The ROI Microgeneration Support Scheme (MSS) has finally been announced – more than three years behind schedule – so you will now be paid to export electricity to the grid.
In December 2021, ROI Minister for the Environment Eamon Ryan announced the MSS roll out with the launch of the Clean Export Guarantee (CEG) tariff, which you will get “at a competitive market rate” from your electricity supplier.
Customers are required to connect microgeneration installations (up to 6kW for single phase installations, up to 11kW for three phase) in accordance with ESB Networks’ “Inform and fit” principle, whereby the customer informs ESBN of the intention to connect a microgenerator using a dedicated NC6 form found on ESBN’s website.
If ESBN decide that a technical study is necessary, ESBN has 20 working days to notify the customer. If the customer does not receive any communication from ESBN within the 20 days, then the customer may proceed with the installation of the microgenerator.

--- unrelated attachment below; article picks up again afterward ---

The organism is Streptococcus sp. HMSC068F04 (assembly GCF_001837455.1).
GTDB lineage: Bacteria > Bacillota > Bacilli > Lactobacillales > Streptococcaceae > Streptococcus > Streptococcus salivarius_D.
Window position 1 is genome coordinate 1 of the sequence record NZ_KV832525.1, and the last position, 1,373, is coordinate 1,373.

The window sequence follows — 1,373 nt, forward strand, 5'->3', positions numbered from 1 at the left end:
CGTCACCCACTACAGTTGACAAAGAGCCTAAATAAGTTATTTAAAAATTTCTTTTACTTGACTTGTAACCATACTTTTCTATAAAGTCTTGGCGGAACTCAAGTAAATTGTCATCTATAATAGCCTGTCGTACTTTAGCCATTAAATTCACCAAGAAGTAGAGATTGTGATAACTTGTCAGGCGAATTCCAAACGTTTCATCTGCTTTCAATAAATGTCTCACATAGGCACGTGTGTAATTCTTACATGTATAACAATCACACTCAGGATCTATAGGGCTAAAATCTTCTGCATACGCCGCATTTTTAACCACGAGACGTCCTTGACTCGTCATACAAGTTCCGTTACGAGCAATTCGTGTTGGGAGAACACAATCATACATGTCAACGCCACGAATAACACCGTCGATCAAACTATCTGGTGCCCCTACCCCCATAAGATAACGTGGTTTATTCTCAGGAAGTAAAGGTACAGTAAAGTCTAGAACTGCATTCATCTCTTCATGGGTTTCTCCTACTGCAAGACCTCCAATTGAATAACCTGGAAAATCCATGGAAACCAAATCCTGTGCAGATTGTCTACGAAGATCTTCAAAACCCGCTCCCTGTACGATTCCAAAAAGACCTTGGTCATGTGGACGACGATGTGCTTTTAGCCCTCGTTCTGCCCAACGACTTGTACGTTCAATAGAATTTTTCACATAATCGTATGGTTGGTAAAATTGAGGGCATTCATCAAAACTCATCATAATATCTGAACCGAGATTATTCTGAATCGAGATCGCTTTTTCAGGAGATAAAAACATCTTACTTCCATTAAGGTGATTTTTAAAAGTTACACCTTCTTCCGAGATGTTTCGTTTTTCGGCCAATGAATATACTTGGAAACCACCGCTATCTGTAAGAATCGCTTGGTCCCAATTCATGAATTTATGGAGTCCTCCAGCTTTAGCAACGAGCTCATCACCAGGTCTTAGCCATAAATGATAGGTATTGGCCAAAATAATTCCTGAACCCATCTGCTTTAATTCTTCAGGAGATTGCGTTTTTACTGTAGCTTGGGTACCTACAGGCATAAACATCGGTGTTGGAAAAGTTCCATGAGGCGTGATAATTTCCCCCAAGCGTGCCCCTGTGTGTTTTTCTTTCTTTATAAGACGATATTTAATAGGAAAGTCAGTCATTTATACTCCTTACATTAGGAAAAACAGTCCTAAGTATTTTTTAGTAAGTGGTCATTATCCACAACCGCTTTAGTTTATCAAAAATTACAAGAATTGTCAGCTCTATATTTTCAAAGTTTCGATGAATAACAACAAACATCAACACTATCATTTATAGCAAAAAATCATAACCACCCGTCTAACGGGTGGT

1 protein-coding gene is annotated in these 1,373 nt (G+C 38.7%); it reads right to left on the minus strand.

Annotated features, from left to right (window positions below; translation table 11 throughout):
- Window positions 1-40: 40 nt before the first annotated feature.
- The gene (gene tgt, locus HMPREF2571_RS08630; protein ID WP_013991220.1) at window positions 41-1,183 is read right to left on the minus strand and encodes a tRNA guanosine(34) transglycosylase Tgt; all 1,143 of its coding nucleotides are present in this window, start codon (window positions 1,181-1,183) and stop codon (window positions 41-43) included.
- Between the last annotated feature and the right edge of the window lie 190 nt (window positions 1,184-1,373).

There is also a tax break for the electricity you export: “A tax disregard (€200) is being introduced in respect of personal income received by households who sell residual electricity that they generate back to the grid,” reads the Budget 2022 Tax Policy Changes document.
In 2018, the MSS was expected to introduce a means to pay homeowners for the excess electricity they export back to the grid, from on site generators such as photovoltaic (PV) panels. The introduction of such a feed in tariff was then meant to happen in July 2021.
The grant to install PV panels stays put (but still only for homes built before 2011, other conditions apply). In 2022, the grants will be at the same level per kW as the current solar PV grant scheme (maximum €2,400).
In NI, Power NI pays an export tariff for electricity units exported to the grid – regardless of who the electricity supplier is.